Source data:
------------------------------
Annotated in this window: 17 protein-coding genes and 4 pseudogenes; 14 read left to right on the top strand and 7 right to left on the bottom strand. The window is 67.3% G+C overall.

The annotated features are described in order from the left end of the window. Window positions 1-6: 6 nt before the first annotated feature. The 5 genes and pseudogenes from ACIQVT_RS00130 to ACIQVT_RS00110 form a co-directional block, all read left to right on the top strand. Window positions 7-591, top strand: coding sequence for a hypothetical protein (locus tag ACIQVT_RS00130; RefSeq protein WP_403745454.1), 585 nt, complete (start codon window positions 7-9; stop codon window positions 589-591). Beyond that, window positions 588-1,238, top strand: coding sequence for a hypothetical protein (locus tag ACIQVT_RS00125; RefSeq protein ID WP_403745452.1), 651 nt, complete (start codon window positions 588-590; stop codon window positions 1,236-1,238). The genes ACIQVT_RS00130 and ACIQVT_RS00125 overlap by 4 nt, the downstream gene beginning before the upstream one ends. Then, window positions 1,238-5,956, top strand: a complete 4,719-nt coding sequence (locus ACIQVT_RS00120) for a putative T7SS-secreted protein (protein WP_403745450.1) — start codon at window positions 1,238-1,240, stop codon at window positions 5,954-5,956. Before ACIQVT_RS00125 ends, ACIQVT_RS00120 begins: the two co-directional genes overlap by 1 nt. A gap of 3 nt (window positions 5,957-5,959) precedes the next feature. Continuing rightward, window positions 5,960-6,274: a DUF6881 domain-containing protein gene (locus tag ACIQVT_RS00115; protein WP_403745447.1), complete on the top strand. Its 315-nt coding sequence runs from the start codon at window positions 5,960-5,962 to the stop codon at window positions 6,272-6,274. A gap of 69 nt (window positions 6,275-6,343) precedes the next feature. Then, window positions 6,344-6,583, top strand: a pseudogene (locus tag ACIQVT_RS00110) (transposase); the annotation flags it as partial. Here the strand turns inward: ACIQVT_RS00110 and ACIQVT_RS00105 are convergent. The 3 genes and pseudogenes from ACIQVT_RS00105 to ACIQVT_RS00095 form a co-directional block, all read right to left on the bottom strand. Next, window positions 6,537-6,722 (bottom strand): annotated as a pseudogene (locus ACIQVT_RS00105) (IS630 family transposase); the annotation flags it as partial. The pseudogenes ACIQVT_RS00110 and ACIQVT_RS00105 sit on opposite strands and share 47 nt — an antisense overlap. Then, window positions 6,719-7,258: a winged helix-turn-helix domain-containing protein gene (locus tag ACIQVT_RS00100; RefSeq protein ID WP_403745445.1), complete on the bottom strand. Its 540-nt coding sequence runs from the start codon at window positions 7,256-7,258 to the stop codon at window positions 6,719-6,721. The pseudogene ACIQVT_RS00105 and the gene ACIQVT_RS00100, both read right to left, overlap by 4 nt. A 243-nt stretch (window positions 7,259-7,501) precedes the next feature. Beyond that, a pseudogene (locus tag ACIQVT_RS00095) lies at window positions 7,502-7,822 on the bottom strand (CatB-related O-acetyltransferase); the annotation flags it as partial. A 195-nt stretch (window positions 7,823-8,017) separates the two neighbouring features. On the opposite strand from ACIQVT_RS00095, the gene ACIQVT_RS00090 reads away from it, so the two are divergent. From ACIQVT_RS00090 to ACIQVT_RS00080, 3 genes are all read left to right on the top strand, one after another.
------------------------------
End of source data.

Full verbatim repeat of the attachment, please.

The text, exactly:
Annotated in this window: 17 protein-coding genes and 4 pseudogenes; 14 read left to right on the top strand and 7 right to left on the bottom strand. The window is 67.3% G+C overall.

The annotated features are described in order from the left end of the window. Window positions 1-6: 6 nt before the first annotated feature. The 5 genes and pseudogenes from ACIQVT_RS00130 to ACIQVT_RS00110 form a co-directional block, all read left to right on the top strand. Window positions 7-591, top strand: coding sequence for a hypothetical protein (locus tag ACIQVT_RS00130; RefSeq protein WP_403745454.1), 585 nt, complete (start codon window positions 7-9; stop codon window positions 589-591). Beyond that, window positions 588-1,238, top strand: coding sequence for a hypothetical protein (locus tag ACIQVT_RS00125; RefSeq protein ID WP_403745452.1), 651 nt, complete (start codon window positions 588-590; stop codon window positions 1,236-1,238). The genes ACIQVT_RS00130 and ACIQVT_RS00125 overlap by 4 nt, the downstream gene beginning before the upstream one ends. Then, window positions 1,238-5,956, top strand: a complete 4,719-nt coding sequence (locus ACIQVT_RS00120) for a putative T7SS-secreted protein (protein WP_403745450.1) — start codon at window positions 1,238-1,240, stop codon at window positions 5,954-5,956. Before ACIQVT_RS00125 ends, ACIQVT_RS00120 begins: the two co-directional genes overlap by 1 nt. A gap of 3 nt (window positions 5,957-5,959) precedes the next feature. Continuing rightward, window positions 5,960-6,274: a DUF6881 domain-containing protein gene (locus tag ACIQVT_RS00115; protein WP_403745447.1), complete on the top strand. Its 315-nt coding sequence runs from the start codon at window positions 5,960-5,962 to the stop codon at window positions 6,272-6,274. A gap of 69 nt (window positions 6,275-6,343) precedes the next feature. Then, window positions 6,344-6,583, top strand: a pseudogene (locus tag ACIQVT_RS00110) (transposase); the annotation flags it as partial. Here the strand turns inward: ACIQVT_RS00110 and ACIQVT_RS00105 are convergent. The 3 genes and pseudogenes from ACIQVT_RS00105 to ACIQVT_RS00095 form a co-directional block, all read right to left on the bottom strand. Next, window positions 6,537-6,722 (bottom strand): annotated as a pseudogene (locus ACIQVT_RS00105) (IS630 family transposase); the annotation flags it as partial. The pseudogenes ACIQVT_RS00110 and ACIQVT_RS00105 sit on opposite strands and share 47 nt — an antisense overlap. Then, window positions 6,719-7,258: a winged helix-turn-helix domain-containing protein gene (locus tag ACIQVT_RS00100; RefSeq protein ID WP_403745445.1), complete on the bottom strand. Its 540-nt coding sequence runs from the start codon at window positions 7,256-7,258 to the stop codon at window positions 6,719-6,721. The pseudogene ACIQVT_RS00105 and the gene ACIQVT_RS00100, both read right to left, overlap by 4 nt. A 243-nt stretch (window positions 7,259-7,501) precedes the next feature. Beyond that, a pseudogene (locus tag ACIQVT_RS00095) lies at window positions 7,502-7,822 on the bottom strand (CatB-related O-acetyltransferase); the annotation flags it as partial. A 195-nt stretch (window positions 7,823-8,017) separates the two neighbouring features. On the opposite strand from ACIQVT_RS00095, the gene ACIQVT_RS00090 reads away from it, so the two are divergent. From ACIQVT_RS00090 to ACIQVT_RS00080, 3 genes are all read left to right on the top strand, one after another.